1. Tasks: (Read the attached file for complete requirements (Must be finished tomorrow any time)
The overall objective of this assignment is to build a database application for a real-world scenario Video CD and video game rentals SQL Database–. You will design a conceptual as well as a relational schema for the database, and you will create an actual database using a relational database management system (Oracle). You will populate the database with sample data and write interactive queries and modifications on the database. More specifically, the tasks you will need to perform for this assignment are as follows:
o Your first step is to describe the requirements for your assigned scenario. Your requirements should include data requirements and a sample of transaction requirements. You can see an example on how to express data application requirements in the appendix (see end of this document).
o Construct an entity-relationship diagram for the data. When expressed in the entityrelationship model, you might want your design to have in the range of five or so entity sets/classes, and a similar number of relationships. Be aware, however, that certain entity sets/classes or relationships could sometimes be represented by attributes. You should certainly try to include different kinds of relationships (e.g., many-one, many-many) and different kinds of data (strings, integers, etc.), but your application is not required to use advanced features, such as sub-classing, multi-way relationships, or weak entity sets, if they are not appropriate for your application.
o Use the method for translating an E/R diagram to relations described in class and the textbook to produce a set of relations from your E/R design. Make sure you specify explicitly the various keys (primary and foreign) in your relational schema. Are there any flaws in the relational database schema you get from this translation process? Are there opportunities to combine relations without introducing redundancy? If so, indicate which, and if not, tell us there are none. Are there examples of non-BCNF relation schemas? If so, do you want to decompose them? Is there anything you still don't like about the schema (e.g., attribute names, relation structure, duplicated information, etc.)? If so, modify the relational schema to something you prefer.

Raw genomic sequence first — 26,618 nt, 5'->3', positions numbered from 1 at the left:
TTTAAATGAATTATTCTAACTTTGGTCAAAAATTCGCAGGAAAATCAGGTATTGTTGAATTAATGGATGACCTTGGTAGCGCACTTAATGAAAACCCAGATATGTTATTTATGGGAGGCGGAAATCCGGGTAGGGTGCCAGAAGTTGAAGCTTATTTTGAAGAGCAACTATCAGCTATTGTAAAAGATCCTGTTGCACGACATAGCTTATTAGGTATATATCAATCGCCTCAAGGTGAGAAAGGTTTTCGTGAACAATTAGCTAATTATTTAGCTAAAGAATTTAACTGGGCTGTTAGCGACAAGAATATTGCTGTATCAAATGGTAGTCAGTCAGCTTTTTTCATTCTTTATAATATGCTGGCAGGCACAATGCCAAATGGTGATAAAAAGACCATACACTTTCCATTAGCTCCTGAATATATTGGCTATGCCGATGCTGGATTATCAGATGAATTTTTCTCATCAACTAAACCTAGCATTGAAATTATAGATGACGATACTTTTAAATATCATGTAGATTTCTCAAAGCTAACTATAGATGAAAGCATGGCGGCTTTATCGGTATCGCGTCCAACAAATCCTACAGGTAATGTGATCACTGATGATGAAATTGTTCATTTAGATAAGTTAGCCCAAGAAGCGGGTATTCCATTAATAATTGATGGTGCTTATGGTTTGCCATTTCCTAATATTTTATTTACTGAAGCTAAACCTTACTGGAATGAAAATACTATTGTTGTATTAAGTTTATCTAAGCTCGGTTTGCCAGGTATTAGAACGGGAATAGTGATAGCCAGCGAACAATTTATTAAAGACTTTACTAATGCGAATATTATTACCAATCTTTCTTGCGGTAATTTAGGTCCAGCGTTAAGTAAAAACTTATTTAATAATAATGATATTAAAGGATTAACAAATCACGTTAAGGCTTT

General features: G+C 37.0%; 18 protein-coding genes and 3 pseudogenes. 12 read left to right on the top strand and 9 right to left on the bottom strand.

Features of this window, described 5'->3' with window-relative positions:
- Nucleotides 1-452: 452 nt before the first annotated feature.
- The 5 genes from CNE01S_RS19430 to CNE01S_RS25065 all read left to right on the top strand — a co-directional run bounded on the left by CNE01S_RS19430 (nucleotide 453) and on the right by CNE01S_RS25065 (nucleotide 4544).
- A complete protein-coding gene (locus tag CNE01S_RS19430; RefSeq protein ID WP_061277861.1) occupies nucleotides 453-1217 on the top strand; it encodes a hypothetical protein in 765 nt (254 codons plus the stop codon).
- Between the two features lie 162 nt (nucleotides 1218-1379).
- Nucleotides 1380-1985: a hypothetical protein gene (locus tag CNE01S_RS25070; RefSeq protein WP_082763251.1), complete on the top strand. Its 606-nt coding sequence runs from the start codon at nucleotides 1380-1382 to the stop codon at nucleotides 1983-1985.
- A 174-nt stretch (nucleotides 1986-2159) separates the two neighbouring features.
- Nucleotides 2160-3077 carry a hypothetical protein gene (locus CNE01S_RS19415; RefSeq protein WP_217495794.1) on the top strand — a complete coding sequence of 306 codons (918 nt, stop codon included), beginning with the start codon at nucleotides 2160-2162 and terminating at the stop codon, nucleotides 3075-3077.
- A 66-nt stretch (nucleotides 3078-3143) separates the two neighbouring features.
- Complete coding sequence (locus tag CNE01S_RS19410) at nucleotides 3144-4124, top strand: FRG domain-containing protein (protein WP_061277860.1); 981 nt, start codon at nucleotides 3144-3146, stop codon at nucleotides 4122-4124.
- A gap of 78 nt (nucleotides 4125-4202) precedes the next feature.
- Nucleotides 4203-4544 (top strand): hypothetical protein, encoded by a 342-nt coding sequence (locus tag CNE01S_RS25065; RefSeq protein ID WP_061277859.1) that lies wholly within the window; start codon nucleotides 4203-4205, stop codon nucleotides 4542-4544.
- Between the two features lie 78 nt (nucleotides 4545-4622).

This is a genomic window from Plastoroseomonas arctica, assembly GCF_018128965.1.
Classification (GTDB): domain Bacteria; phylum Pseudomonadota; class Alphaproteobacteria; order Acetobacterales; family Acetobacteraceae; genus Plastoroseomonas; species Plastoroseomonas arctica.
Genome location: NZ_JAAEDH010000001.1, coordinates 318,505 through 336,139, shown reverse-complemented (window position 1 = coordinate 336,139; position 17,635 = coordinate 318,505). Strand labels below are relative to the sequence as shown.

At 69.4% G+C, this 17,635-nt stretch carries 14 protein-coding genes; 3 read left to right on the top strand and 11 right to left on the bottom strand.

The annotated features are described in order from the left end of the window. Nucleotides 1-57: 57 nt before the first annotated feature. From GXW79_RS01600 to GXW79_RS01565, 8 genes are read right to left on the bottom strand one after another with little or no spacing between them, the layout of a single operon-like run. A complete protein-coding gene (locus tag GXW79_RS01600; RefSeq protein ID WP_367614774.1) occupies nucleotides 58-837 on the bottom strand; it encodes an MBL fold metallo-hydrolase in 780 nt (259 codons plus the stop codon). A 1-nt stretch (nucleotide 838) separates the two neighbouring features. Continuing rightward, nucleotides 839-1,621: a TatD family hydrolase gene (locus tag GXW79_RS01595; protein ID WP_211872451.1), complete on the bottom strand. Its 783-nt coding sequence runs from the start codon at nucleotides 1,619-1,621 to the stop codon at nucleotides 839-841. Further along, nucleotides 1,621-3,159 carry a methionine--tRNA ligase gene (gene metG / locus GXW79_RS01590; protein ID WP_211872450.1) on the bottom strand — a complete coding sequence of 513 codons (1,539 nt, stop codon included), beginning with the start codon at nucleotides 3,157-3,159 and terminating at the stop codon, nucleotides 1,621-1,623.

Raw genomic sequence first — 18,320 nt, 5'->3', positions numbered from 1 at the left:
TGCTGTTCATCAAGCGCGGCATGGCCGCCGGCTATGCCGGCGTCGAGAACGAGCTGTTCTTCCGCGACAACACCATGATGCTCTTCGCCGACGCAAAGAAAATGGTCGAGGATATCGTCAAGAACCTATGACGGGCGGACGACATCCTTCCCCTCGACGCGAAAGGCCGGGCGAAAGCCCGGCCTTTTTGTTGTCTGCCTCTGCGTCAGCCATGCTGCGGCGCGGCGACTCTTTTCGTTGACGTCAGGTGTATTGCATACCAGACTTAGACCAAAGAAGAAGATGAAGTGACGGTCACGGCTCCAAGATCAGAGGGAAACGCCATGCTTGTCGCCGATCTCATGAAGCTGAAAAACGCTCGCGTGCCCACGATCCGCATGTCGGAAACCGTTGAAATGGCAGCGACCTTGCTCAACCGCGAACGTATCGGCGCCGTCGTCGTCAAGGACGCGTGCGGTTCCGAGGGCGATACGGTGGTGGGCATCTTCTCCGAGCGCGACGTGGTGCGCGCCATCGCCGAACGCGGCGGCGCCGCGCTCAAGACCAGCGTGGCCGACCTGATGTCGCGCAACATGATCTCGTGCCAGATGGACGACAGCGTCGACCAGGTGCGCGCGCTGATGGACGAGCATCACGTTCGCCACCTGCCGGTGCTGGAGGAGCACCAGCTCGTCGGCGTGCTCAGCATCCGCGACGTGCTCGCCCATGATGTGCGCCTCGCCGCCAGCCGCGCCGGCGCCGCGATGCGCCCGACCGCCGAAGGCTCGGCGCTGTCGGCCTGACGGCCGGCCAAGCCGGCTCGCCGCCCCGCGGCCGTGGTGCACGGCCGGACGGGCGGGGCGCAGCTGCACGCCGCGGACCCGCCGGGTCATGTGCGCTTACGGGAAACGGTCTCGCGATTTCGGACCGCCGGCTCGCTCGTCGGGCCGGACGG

o Write an SQL database schema for your scenario, using the CREATE TABLE commands. Pick suitable data types for each attribute. Page 119 of the textbook gives you the principal options regarding types (remember Oracle likes you to use VARCHAR2 for character strings, so please use this type).
o Choose and declare primary keys and (if appropriate) other unique attributes or sets of attributes. Similarly, declare the foreign keys within your schema.
o Execute INSERT commands to insert tuples/records into one of your relations (this data is chosen randomly by you). Show the response of sqlplus and the relation that results when you issue a SELECT * command.
o Your database almost certainly includes relations that are expected to join with each other. For example, you may have a Student relation with attribute courseNo that's expected to join with attribute number in relation Course. In generating data, be sure to generate values that actually do join - otherwise all of your interesting queries will have empty results! One way to guarantee ‘joinability’ is to generate the values in one relation, then use the generated values in one relation to select joining values for the other relation. For example, you could generate course numbers first (either sequentially or randomly), then use these numbers to fill in the courseNo values in the student relation.
o Write five queries on your database, using the SELECT construct of SQL. To receive full credit, each of your queries should exhibit some interesting feature of SQL: subtotals, sub-queries, or queries over more than one relation, for example.